Green energy project could bring 10 jobs

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Up to ten jobs could be created through a project which aims to use green energy to set up a supply chain to establish an energy hub.

Coleraine Borough Council has been awarded over £70,000 from the European Sustainable Competitiveness Programme for the project called ‘Smart Grid’.

An additional £24,000 will be funded by Council.

The project will recruit around 40 local businesses to provide green energy that could be become part of a supply chain for a localised power grid.

Explaining more about the project, Maura Mann, Head of Development Services told last Tuesday night’s council meeting that the project was part of a ‘scoping exercise’ which would look at all types of renewable energy.

More information: colerainetimes.co.uk

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Pierre Rabhi : “L’écologie d’en bas prend déjà le relais”

France Silver metals on quality and food safety

Pionnier de l’agroécologie, Pierre Rabhi en est devenu, au fil du temps, le porte-voix. Il a accepté de commenter notre palmarès de l’écologie 2013, publié le 14 novembre dernier.

Que vous inspire notre 7e palmarès de la volonté écologique ? Notamment la première place de la Haute-Garonne, département où l’agriculture bio est devenue une véritable force grâce au puissant réseau des Amap.

Déjà, je voudrais saluer votre initiative. Établir chaque année ce classement en croisant les critères, c’est, je n’en doute pas, un gros travail. Mais un travail salutaire, propre à stimuler les énergies citoyennes positives. De celles qui aboutissent à la création « d’oasis en tous lieux ». J’ai créé ce concept en 1995 afin de mettre en route des expériences de nature à anticiper ce qu’il faut développer à grande échelle pour que nous continuions à vivre sur cette planète. Les Amap font, bien sûr, partie de ces réponses concrètes à la désertification sociale, économique et humaine. Je me réjouis donc que votre palmarès honore, d’une certaine manière, cette écologie « d’en bas », citoyenne, que je n’ai de cesse de promouvoir. Elle prend le relais d’une écologie « d’en haut » inopérante. Celle d’hommes politiques qui n’ont toujours pas pris la mesure de l’impasse dans laquelle nous sommes et qui s’obstinent à porter à bout de bras un système moribond, fondé sur la croissance.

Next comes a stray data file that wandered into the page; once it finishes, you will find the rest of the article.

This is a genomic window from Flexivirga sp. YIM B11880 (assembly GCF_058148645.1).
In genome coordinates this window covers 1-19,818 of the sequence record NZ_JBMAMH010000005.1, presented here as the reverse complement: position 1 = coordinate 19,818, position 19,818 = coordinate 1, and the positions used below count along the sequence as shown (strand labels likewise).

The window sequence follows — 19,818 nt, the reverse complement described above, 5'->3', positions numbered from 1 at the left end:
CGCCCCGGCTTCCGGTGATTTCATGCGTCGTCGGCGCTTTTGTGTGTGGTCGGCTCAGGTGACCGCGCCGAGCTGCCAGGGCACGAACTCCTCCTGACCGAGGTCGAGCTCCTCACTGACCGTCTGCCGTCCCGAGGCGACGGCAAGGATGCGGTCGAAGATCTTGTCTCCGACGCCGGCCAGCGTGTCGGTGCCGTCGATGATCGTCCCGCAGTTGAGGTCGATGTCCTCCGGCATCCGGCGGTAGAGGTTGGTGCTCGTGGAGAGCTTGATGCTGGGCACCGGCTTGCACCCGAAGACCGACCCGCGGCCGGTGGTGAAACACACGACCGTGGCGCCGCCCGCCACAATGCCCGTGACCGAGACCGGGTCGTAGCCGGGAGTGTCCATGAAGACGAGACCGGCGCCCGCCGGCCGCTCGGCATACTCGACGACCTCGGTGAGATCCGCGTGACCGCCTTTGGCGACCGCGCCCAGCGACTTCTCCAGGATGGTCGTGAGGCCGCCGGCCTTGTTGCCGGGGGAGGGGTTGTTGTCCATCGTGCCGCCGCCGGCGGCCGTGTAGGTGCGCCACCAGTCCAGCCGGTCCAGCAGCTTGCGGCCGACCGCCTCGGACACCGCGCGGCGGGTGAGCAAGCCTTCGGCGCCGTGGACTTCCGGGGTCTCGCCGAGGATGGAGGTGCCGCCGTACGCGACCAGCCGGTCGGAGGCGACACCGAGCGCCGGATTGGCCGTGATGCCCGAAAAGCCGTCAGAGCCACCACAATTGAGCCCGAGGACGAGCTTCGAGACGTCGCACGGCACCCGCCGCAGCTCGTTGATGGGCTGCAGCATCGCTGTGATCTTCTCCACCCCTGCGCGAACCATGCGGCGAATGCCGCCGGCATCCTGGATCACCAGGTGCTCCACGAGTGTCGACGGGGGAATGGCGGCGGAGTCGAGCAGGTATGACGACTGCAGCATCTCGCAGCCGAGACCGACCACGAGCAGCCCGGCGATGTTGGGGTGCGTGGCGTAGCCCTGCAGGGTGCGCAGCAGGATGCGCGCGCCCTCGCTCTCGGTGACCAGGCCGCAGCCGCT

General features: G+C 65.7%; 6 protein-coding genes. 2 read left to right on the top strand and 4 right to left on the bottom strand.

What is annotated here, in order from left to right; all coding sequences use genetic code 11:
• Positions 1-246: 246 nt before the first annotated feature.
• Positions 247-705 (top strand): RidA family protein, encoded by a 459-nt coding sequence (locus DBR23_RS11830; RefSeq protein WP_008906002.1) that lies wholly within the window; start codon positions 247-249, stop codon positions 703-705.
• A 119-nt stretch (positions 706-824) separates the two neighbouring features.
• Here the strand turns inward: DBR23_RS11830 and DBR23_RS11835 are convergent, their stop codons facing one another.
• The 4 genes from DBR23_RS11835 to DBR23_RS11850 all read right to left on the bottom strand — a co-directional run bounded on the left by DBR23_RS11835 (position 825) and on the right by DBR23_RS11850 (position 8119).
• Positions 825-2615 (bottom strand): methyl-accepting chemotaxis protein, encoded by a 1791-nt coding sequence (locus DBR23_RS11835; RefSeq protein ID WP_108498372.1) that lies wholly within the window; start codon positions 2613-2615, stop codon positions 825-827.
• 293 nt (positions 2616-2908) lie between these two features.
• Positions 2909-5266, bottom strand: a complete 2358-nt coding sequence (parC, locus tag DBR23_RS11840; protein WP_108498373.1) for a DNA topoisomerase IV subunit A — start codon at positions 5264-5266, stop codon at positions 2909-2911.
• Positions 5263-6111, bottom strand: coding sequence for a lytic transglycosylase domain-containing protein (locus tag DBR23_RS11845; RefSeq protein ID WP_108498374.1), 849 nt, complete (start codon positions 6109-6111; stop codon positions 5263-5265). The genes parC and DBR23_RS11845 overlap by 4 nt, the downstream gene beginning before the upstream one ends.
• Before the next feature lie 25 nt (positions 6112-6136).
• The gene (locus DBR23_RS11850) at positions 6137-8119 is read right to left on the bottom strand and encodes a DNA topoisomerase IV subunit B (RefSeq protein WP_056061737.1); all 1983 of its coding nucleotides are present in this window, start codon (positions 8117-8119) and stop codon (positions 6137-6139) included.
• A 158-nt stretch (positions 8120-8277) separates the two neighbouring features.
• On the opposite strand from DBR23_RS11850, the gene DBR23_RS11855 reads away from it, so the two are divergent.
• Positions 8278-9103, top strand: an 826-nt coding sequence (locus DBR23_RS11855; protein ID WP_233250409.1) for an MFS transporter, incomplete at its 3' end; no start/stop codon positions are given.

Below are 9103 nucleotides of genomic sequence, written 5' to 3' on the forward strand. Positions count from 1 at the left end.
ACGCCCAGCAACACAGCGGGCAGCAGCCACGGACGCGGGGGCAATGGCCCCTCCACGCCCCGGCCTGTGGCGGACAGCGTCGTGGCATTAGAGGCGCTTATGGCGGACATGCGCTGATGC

Plus d’information: lavie.fr

Project: Connect Farmers’ Markets along the Border

local food madness

local food madness (Photo credit: Mike Gogulski)

The project aimed to re-activate cross-border trade of local agricultural products through joint marketing and the integration of traditional marketplaces on which local farmers from the border area in past times sold their own agricultural products.
The project was a great boost for local products in the the area. According to the lead LAG, the sound analysis of marketing possibilities and of the areas’ local characteristics contributed to the development of a common geographical name (Zelen Kras) and the sound planning of project activities. Promotional events and media coverage increased the recognition of the project, of the new regional brand and of the individual local food products

More info on the Project

Circuits #courts : une charte régionale en Pays de la Loire

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Le Conseil régional des Pays de la Loire vient de formaliser à travers une charte régionale la notion de « circuits alimentaires de proximité ». « Je souhaite que ce document de référence, fruit de la concertation entre la Région et les acteurs concernés, ouvre la voie à une dynamique nouvelle », a commenté Jacques Auxiette, président du Conseil régional des Pays de la Loire. Un référentiel régional a ainsi été élaboré pour que les produits alimentaires qualifiés de « proximité » dans cette région puissent le respecter. Les producteurs qui souhaitent mieux formaliser la notion de circuit courts de leurs produits en Pays de la Loire peuvent alors signer cette charte.